Clinical Biomarkers in Colorectal Cancer

Van Morris, MD, and Scott Kopetz, MD, PhD

Clinical Advances in Hematology & Oncology

December 2013, Volume 11, Issue 12

Clinical Biomarkers in Colorectal Cancer

Van Morris, MD, and Scott Kopetz, MD, PhD

Dr Morris is a medical oncology fellow in the Department of Cancer Medicine and Dr Kopetz is an associate professor in the Department of Gastrointestinal Medical Oncology at the University of Texas MD Anderson Cancer Center in Houston, Texas. 


Biomarkers in clinical oncology are detectable and characteristic alterations in DNA and proteins that provide insight into the mechanisms and phenotypic behavior driving a patient’s cancer. The presence (or absence) of a selected biomarker offers the clinician the potential to plan therapies personalized to an individual patient’s tumor. Over the past decades, research detailing critical molecular pathways implicated in the pathogenesis of colorectal cancer has identified various genetic and epigenetic alterations with critical predictive and prognostic utility in the management of this disease. This review discusses the role of validated biomarkers used in the clinical care of patients with colorectal cancer and will highlight newer markers that may be incorporated into standard practices in the future.

Microsatellite Instability

The presence of microsatellite instability (MSI) in a colorectal tumor is a biomarker of high clinical prognostic and predictive importance. It is most commonly used for the management of patients with stage II and III colorectal cancer. Microsatellites are short segments of repeating DNA nucleotides that are prone to developing mutations. In microsatellite-rich regions, either nucleotides inserted aberrantly by DNA polymerases are not corrected because the microsatellite environment is not amenable to repair, or microsatellite repeats insert erroneously into exons to generate a frameshift mutation that alters the length and function of the resulting translated product. Normally, the mismatch repair (MMR) proteins—MLH1, MSH2, MSH6, and PMS2—correct these errors during DNA synthesis.1 The absence of any of these enzymes (and the subsequent propensity for mutations) defines the existence of MSI. Either a germline mutation in any of the 4 aforementioned precursor genes or epigenetically regulated gene silencing through hypermethylation of the MLH1 promoter region can impair expression of normal MMR gene products.2 Cells that harbor all 4 functional enzymes are deemed microsatellite stable (MSS). MSI status can be tested in colorectal tumors in one of 2 ways. The first is immunohistochemical staining to determine the presence and relative levels of expressed MMR proteins. The second is polymerase chain reaction (PCR) amplification of 5 gene loci (BAT25, BAT26, D5S346, D2S123, D17S250) susceptible to microsatellite insertion in order to determine whether the repeats are present.3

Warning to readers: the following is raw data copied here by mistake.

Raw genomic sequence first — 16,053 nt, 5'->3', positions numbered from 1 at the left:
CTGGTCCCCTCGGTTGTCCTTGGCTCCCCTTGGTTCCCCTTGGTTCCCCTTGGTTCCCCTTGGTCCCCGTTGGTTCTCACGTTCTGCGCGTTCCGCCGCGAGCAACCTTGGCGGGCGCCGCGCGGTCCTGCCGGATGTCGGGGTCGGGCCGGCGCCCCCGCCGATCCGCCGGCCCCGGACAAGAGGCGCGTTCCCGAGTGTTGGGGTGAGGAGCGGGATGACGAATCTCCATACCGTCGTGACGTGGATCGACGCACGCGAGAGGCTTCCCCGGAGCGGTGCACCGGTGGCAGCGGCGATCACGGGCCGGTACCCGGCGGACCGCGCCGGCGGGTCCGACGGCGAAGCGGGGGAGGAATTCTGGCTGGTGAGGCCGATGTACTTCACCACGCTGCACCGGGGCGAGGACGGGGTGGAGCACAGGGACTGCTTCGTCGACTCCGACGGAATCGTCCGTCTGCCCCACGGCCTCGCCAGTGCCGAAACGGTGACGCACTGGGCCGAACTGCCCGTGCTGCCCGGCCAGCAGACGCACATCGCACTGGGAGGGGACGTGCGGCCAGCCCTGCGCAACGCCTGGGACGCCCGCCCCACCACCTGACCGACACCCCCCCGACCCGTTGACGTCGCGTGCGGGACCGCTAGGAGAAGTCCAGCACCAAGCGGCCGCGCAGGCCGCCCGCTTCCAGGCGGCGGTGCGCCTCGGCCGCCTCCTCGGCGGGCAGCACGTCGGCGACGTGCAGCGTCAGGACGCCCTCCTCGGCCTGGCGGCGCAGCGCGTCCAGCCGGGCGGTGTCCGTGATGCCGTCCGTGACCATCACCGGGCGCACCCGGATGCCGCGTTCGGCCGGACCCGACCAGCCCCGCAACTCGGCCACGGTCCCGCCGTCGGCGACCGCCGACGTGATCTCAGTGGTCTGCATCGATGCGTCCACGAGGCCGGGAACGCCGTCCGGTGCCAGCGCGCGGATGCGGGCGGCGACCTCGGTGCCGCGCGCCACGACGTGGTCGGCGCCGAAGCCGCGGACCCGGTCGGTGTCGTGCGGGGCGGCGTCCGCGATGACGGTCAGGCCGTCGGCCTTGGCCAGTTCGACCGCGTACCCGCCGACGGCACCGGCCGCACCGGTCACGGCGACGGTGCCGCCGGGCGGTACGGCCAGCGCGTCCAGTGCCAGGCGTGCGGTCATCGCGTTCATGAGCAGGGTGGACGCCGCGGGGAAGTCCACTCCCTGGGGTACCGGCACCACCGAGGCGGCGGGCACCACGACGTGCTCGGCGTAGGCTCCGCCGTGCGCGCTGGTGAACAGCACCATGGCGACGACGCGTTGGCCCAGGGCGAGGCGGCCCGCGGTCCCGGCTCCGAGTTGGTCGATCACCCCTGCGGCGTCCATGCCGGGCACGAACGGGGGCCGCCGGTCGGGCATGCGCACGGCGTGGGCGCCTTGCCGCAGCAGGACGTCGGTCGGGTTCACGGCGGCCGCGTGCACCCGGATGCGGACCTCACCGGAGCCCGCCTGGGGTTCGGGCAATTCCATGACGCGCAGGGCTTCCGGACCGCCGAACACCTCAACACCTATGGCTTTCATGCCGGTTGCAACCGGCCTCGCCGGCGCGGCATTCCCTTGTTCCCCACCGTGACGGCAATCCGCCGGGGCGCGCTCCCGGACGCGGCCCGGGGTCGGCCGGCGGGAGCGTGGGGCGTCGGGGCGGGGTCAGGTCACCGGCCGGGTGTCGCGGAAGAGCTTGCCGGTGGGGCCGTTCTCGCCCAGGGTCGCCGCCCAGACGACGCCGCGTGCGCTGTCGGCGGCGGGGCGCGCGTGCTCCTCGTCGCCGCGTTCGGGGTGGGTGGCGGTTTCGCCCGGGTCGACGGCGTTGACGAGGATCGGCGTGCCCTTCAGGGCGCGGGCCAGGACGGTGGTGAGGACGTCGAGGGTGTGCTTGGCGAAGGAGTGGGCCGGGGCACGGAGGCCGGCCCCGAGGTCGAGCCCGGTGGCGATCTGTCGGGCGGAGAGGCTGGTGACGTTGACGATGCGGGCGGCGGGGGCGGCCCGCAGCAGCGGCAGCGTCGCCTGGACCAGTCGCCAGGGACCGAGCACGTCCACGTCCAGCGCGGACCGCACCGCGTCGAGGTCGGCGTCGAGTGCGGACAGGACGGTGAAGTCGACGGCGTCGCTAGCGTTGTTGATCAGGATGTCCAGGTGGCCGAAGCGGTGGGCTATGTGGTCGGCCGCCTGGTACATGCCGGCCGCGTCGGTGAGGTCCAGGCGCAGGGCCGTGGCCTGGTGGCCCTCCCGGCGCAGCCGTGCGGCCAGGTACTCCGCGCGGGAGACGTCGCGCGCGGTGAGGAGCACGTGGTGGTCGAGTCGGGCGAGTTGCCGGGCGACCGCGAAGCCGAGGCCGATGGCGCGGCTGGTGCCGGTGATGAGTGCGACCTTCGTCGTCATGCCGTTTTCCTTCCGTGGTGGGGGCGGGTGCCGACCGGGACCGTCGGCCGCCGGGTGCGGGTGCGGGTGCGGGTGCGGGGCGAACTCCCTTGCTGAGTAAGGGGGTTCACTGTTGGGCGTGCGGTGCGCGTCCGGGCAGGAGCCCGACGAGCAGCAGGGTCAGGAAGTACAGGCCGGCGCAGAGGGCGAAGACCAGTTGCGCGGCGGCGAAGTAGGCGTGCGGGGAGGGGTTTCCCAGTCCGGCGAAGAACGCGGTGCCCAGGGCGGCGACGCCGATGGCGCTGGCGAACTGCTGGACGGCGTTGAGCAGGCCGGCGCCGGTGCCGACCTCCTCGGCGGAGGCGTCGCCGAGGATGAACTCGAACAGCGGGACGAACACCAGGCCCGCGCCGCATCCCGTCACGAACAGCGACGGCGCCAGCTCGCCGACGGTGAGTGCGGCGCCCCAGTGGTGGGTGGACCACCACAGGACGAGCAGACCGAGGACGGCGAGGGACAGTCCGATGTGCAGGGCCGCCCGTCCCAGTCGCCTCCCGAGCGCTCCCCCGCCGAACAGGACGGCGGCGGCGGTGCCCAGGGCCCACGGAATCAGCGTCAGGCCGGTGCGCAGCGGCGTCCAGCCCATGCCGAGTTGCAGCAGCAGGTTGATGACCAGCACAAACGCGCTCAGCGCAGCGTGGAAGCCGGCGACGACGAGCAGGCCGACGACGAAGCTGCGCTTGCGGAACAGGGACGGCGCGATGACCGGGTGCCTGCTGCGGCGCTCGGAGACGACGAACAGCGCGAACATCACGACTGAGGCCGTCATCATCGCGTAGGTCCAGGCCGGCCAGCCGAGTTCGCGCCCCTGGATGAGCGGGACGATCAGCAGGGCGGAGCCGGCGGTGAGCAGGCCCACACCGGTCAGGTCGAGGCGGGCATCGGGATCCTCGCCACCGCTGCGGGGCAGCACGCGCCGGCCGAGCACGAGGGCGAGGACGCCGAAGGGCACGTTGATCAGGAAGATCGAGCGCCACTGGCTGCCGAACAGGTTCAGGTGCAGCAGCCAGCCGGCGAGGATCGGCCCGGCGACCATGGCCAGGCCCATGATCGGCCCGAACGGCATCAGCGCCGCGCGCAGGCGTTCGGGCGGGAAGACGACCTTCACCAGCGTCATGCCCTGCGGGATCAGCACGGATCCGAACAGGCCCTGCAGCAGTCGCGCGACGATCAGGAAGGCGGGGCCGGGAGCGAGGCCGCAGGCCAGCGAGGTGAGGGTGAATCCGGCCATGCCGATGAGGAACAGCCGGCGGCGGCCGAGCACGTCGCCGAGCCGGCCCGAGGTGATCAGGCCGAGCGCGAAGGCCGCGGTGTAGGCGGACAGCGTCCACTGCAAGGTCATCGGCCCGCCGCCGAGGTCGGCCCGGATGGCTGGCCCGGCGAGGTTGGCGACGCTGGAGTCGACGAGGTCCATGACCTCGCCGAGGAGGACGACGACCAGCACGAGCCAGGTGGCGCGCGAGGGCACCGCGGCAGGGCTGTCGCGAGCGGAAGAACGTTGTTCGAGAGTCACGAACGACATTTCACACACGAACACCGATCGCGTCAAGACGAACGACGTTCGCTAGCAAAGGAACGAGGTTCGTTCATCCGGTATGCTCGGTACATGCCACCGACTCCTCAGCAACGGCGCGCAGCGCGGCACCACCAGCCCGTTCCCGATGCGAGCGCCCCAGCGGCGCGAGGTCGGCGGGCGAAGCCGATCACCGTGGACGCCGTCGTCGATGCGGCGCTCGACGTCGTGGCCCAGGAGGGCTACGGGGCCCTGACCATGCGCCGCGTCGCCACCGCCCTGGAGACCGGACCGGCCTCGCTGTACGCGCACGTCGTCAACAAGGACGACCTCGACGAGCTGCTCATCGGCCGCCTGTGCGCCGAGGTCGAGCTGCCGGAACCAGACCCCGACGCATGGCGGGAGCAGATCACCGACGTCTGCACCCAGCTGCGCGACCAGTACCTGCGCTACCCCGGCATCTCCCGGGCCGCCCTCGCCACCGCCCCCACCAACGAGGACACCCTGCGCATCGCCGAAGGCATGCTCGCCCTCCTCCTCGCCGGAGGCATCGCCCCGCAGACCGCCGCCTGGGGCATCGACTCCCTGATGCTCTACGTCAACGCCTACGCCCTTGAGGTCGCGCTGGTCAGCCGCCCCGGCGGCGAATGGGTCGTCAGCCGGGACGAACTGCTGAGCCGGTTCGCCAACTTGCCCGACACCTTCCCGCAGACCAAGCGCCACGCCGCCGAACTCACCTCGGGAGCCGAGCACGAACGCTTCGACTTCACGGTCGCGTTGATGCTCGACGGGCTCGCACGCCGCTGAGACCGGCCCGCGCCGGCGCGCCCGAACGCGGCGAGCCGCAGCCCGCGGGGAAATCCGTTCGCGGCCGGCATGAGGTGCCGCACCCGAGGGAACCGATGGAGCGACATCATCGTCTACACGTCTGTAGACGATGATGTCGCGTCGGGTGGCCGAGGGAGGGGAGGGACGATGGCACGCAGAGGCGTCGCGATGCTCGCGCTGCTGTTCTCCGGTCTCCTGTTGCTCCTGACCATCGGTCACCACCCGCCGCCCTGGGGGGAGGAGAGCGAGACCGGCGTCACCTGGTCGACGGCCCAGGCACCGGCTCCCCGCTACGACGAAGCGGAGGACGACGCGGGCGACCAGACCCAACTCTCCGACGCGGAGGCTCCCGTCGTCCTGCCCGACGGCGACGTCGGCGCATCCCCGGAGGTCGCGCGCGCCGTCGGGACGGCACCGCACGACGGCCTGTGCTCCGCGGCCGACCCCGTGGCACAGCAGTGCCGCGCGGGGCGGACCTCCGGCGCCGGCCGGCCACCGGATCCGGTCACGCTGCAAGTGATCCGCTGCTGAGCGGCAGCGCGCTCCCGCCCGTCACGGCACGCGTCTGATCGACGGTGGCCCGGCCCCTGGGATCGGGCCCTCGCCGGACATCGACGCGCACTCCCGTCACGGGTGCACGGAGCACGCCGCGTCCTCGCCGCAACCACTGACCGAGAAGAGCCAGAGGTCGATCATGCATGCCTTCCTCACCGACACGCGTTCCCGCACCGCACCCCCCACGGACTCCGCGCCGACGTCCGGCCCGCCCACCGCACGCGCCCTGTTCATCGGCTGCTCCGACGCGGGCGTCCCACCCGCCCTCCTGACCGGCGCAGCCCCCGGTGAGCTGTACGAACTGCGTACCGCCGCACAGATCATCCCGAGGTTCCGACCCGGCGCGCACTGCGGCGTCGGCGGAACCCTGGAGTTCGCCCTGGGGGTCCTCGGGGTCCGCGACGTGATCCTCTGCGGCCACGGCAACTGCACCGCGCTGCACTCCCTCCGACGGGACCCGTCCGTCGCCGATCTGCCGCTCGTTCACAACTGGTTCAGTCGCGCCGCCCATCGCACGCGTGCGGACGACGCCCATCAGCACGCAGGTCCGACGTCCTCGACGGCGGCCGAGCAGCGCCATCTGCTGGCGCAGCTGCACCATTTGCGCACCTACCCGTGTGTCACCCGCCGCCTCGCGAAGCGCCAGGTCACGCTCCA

MSI-high tumors are found in approximately 15% of all colorectal cancers and are typically right-sided primary tumors with mucinous histopathology. MSI is associated with earlier disease stage at the time of diagnosis,4,5 decreased rates of recurrence after resection of the primary tumor, lower incidence in distant metastases, and prolonged overall survival compared with patients with MSS tumors.5-7 These findings suggest a unique biology associated with MSI and allow it to be considered a positive prognostic marker in patients with colorectal cancer.

Microsatellite status is also useful in the decision to administer adjuvant chemotherapy for early-stage disease. For example, a study of patients with stage II or III MSS colorectal cancer treated with adjuvant 5-fluorouracil showed that both overall survival and recurrence-free survival at 5 years were increased for patients if they received chemotherapy. However, patients with MSI-high stage II colorectal tumors, in the absence of other high-risk clinicopathologic features (eg, <12 lymph nodes examined, colonic obstruction or perforation, pathologic T4 tumors, lymphovascular invasion, or high tumor grade), fare worse if given adjuvant chemotherapy. In this study, patients with MSI-high colorectal tumors trended toward better outcomes if they received adjuvant chemotherapy than if they were not given additional treatment. The differences were not statistically significant, however: 70.7% vs 88.0% (P=.07) of patients were still alive and 69.3% vs 82.9% (P=.11) were without disease at 5 years.8 A separate study of 5 clinical trials comparing adjuvant leucovorin (or levamisole) with surgery alone in patients with stages II or III colorectal cancer found no benefit for chemotherapy in those with MSI tumors; however, progression-free survival was prolonged (hazard ratio [HR], 0.67; P=.02) by chemotherapy for patients with MSS tumors.9 We interpret these data as the rationale to offer 5-fluorouracil in the adjuvant setting to otherwise healthy patients with stage II, MSS colorectal tumors (in the absence of other high-risk features). Given these findings, we believe that MSI serves as a negative predictive marker for response to 5-fluorouracil and provides useful insight into the treatment planning for patients with stage II colorectal cancer. This marker is less influential in the decision-making process surrounding adjuvant treatment for patients with stage III disease, because the currently accepted standard of care is for all patients with lymph node metastases to receive chemotherapy following surgical resection of their primary tumor and lymph nodes.